In total shock, he asked me. “What is this, a demonstration against the Queen of England?” “No,” I said, “they are discussing what God actually said 3,000 years ago at Mount Sinai.” “You still don’t know?” he asked. “No,” I said. “Indeed, we still don’t know, and that’s why we are still alive after 4,000 years, and because of that we outlived all our enemies. A tradition that keeps arguing with itself will stay alive and grow.”
Now listen to Johannes Sebastian Bach.
It is God speaking to us in music – with so many options for how to play it, without end. Like the rabbis speak about God’s words with so many interpretations. Remember Glenn Gould, Richter, Arthur Rubinstein and so many others. Such were Abaya, Rava and many other sages in the Talmud – each one playing totally different music, but simultaneously, with strict adherence to the music notes, to rigid rules of musical genius. An iron fist, and an uncompromising dedication to detail, resulting in a phenomenal outburst of emotion.
That, my dear friends, is what happened at Sinai. God gave heavenly musical notes at Sinai for us to play on our souls. Strict notes, but to be played with infinite passion. To listen to Bach is like being struck by an uppercut under the chin and staying unconscious for the rest of the day. And so it is with the Torah. It is like an archeologist forced to go to rock bottom in search of all the hidden possibilities; to exert himself in order to unearth them and find infinite treasures.
God owes a lot to Bach. He put God in the center of our world. Where would God be without Bach?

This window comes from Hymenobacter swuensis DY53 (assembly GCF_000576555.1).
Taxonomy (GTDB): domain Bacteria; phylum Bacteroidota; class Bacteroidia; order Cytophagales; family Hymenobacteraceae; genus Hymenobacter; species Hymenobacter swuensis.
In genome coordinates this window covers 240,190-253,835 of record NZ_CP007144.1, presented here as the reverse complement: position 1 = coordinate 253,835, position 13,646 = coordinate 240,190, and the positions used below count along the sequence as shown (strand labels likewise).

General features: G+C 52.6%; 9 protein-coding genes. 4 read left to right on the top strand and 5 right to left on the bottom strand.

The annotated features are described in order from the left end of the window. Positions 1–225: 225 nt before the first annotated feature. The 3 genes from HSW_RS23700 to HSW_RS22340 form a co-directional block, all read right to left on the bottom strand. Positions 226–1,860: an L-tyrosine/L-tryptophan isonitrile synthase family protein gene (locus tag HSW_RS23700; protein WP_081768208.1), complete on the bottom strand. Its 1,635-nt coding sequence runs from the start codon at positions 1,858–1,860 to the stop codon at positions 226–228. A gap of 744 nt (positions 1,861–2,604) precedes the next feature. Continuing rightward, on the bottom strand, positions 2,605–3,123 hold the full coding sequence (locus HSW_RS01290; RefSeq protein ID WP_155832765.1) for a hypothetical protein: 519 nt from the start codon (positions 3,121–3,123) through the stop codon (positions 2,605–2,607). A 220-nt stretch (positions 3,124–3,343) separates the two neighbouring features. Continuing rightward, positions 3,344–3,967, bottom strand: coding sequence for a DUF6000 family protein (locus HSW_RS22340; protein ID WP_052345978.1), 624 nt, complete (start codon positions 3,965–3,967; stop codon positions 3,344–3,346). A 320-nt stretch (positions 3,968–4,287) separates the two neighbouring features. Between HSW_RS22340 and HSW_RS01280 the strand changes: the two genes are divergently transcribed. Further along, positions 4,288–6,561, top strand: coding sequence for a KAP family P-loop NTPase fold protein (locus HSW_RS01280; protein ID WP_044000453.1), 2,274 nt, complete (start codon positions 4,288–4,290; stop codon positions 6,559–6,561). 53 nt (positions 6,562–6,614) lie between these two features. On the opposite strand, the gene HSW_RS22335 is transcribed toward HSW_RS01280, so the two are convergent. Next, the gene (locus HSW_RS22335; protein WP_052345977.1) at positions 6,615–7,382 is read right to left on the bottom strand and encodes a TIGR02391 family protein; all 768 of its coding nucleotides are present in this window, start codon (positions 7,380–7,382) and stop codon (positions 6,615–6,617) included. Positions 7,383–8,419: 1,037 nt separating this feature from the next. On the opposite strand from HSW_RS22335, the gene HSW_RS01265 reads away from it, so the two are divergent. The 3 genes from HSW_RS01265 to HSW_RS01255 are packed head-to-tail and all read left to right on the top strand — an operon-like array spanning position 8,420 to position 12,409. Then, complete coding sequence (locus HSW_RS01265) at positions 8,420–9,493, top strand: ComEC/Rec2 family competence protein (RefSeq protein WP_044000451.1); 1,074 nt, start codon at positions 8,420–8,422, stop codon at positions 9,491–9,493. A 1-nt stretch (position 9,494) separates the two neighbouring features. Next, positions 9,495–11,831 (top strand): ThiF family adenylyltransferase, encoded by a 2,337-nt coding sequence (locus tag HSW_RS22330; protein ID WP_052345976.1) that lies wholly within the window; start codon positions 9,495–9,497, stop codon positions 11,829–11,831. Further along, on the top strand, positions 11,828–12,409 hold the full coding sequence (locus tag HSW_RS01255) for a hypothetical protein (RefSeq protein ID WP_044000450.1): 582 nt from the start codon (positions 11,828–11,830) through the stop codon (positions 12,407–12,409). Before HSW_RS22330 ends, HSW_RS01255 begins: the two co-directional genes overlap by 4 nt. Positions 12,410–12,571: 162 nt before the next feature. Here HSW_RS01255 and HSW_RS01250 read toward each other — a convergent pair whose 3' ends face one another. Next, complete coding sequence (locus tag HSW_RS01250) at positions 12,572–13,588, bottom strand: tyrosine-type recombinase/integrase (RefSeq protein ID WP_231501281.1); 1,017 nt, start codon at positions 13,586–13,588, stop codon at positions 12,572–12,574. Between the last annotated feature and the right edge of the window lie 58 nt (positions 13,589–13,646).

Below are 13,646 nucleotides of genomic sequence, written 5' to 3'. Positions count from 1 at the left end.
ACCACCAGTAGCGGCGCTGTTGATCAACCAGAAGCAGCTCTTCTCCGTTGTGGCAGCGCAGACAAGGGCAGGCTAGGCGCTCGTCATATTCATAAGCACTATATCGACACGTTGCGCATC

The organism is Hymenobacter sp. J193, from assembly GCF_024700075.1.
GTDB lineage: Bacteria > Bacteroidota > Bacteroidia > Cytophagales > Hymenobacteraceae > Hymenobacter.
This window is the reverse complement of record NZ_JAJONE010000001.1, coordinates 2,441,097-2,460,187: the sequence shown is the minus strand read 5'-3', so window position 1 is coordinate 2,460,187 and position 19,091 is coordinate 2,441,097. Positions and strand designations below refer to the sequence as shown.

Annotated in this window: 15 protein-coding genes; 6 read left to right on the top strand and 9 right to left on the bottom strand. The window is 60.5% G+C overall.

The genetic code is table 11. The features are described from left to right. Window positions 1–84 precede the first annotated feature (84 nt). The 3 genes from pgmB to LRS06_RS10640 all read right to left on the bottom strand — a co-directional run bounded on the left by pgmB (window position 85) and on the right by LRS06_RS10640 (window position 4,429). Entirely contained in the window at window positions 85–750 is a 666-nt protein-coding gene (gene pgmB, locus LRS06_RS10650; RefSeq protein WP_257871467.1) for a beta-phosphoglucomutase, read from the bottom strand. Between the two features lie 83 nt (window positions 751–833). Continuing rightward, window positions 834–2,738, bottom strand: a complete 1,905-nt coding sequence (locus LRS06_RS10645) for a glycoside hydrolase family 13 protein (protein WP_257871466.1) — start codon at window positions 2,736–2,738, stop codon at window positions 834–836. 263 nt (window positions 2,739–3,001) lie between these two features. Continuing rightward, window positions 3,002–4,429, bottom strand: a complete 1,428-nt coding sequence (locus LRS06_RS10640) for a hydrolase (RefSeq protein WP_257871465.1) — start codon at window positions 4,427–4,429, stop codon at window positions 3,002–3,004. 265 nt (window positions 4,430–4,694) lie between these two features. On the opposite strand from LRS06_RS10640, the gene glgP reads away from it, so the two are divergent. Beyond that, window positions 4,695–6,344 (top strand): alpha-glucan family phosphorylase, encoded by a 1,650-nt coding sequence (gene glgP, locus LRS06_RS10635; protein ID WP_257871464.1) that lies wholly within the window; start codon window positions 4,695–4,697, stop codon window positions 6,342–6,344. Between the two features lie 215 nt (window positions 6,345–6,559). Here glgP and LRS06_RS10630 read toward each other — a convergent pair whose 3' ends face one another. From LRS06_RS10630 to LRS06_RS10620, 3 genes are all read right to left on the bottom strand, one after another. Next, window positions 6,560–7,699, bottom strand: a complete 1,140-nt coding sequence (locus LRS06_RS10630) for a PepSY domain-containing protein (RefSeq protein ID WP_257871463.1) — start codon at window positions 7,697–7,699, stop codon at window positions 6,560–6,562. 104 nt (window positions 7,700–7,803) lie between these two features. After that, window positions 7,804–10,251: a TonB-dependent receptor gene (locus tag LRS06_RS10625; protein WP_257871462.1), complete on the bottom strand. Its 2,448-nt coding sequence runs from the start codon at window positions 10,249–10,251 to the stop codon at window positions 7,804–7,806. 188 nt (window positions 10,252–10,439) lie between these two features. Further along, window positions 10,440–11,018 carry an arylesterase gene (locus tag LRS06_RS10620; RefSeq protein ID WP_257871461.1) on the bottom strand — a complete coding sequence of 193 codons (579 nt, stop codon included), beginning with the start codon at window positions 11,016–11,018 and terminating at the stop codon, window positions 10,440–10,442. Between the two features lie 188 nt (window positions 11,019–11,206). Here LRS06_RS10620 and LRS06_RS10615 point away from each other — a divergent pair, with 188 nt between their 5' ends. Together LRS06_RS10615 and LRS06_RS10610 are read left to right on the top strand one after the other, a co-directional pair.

But Bach’s music is more than that. It is a rebellion. A rebellion against all earlier forms of music. Against making music sterile, stagnated, boring and flat. It opened new dimensions that people did not want to see or hear.
The same is true about Judaism. It is a religious protest against complacency, spiritual boredom and mediocrity.
Religion means to live in utter amazement, in astonishment. To live like Bach. To walk around in total wonder. And to know what to do with that wonder. To translate it into deep feelings and the solid side of the human deed: The Mitzvah, the Halacha.
Halacha teaches us how to live life in utter amazement. Just as Bach did.
After Moshe Rabeinu, Bach was the greatest halachist who ever lived in modern times – the iron fist, the heavenly explosion, the rebellion and the strict adherence to rules and detail.
And what did we do with Judaism? We denied Bach’s music to play the central role in Halacha any longer. And so we made it flat and boring.
We tell our children to obey, to conform, to fit in. Not to disturb the establishment. Not to challenge religious and secular beliefs. And by doing so, we have nearly killed Judaism.
Eating kosher is a rebellious act. An act of disobedience against consumerism that encourages people to eat anything as longs as it tastes good. When we go to synagogue, it is a protest against man’s arrogance in thinking that he can do it all himself. Observing Shabbat is an attack on society in a world that believes our happiness depends on how much we produce.
Avraham was the first ultimate rebel who destroyed idols. And so were the prophets.
And so is the Torah – a rebellious text declaring war on a world that has still not learned how to live a spiritual life of incredible greatness while standing firm with its feet on the ground.
And so are we Jews. To be a Jew is to forever swim against the mediocrity of this world. We are a nation of protestors. We are the real protestants. But we forgot who we are.
And therefore I decided to become religious. I love rebellion and spiritual war. I can’t live in boredom.
I will continue to play Bach, the rebellious man of Halacha who introduced me to God and the Torah.
So, just listen to Bach and hear the music of the Jewish tradition.
(1) Regarding my Thoughts to Ponder 364, “Bravo, Chief Rabbi Mirvis! Courage, Dayan Ehrentreu!” (The Jerusalem Post, November 8), and Jonathan Rosenblum’s subsequent reply, “Limmud: A Rejoinder to Rabbi Cardozo,” (The Jerusalem Post, November 15), I have invited Jonathan Rosenblum to a public debate in Yerushalayim and am still awaiting his response.